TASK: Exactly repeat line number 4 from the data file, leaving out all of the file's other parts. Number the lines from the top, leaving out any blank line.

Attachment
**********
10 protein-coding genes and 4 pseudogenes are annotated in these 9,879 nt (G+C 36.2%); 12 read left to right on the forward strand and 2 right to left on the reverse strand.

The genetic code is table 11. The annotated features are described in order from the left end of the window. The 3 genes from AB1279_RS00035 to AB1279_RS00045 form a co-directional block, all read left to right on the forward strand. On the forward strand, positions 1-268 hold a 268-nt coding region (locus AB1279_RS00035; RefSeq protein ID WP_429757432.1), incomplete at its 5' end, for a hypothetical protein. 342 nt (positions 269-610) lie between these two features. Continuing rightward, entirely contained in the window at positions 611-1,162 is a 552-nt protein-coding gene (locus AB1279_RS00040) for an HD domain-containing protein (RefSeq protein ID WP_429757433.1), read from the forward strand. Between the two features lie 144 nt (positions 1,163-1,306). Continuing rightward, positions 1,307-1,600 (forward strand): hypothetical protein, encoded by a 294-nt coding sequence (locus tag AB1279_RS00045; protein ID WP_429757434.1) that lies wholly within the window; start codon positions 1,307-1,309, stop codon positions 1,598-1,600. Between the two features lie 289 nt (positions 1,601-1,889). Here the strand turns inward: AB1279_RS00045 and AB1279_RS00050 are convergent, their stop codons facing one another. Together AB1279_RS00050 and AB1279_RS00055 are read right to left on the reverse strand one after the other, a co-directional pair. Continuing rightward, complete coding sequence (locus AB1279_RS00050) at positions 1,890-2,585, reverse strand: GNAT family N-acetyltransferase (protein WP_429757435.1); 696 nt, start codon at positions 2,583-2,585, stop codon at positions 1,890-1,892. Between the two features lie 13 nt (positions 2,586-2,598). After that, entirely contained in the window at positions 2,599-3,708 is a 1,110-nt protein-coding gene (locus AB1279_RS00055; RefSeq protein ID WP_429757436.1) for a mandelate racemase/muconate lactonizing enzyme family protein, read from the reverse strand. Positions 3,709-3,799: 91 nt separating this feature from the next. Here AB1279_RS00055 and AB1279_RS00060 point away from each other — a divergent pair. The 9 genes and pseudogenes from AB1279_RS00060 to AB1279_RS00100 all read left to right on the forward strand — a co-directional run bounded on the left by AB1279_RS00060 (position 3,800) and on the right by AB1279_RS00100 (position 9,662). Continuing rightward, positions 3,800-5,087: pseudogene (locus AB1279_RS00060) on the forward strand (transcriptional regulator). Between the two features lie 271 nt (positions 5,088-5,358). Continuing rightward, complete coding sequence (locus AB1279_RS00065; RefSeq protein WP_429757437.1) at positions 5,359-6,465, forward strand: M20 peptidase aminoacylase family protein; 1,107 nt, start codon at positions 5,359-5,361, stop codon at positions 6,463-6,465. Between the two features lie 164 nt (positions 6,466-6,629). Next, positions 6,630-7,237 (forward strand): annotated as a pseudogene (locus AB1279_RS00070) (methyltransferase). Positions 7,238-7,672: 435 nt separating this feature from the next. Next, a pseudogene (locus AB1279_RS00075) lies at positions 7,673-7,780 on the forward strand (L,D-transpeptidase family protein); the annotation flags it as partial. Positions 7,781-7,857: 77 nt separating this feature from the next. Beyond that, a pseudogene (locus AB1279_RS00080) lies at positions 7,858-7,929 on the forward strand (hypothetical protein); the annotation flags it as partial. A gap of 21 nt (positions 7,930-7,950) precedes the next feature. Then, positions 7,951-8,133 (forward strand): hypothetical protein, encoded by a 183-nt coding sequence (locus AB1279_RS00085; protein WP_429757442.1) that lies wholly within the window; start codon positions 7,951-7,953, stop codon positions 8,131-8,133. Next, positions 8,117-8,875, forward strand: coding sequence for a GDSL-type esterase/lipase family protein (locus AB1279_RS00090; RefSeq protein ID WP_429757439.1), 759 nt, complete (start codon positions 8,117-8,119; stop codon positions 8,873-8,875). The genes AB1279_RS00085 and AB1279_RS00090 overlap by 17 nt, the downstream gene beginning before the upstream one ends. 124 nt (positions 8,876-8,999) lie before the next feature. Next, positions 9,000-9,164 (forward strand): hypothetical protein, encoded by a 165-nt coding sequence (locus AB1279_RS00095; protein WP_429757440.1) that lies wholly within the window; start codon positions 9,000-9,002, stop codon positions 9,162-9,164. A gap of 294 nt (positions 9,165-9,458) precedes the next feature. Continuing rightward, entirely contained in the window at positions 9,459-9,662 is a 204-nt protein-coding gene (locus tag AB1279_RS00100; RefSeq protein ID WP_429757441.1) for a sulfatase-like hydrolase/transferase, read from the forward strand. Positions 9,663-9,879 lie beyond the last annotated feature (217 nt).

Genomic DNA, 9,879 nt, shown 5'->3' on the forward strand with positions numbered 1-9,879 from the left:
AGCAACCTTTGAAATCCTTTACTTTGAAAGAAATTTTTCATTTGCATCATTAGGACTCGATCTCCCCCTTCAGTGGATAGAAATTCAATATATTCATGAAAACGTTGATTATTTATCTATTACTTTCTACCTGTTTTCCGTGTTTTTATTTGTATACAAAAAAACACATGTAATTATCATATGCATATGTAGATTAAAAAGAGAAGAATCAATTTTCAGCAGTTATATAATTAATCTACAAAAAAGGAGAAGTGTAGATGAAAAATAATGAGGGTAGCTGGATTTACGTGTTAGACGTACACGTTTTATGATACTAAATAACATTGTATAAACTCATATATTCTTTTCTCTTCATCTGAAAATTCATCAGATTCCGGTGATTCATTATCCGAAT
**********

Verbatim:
AGCAACCTTTGAAATCCTTTACTTTGAAAGAAATTTTTCATTTGCATCATTAGGACTCGATCTCCCCCTTCAGTGGATAGAAATTCAATATATTCATGAAAACGTTGATTATTTATCTATTACTTTCTACCTGTTTTCCGTGTTTTTATTTGTATACAAAAAAACACATGTAATTATCATATGCATATGTAGATTAAAAAGAGAAGAATCAATTTTCAGCAGTTATATAATTAATCTACAAAAAAGGAGAAGTGTAGATGAAAAATAATGAGGGTAGCTGGATTTACGTGTTAGACGTACACGTTTTATGATACTAAATAACATTGTATAAACTCATATATTCTTTTCTCTTCATCTGAAAATTCATCAGATTCCGGTGATTCATTATCCGAAT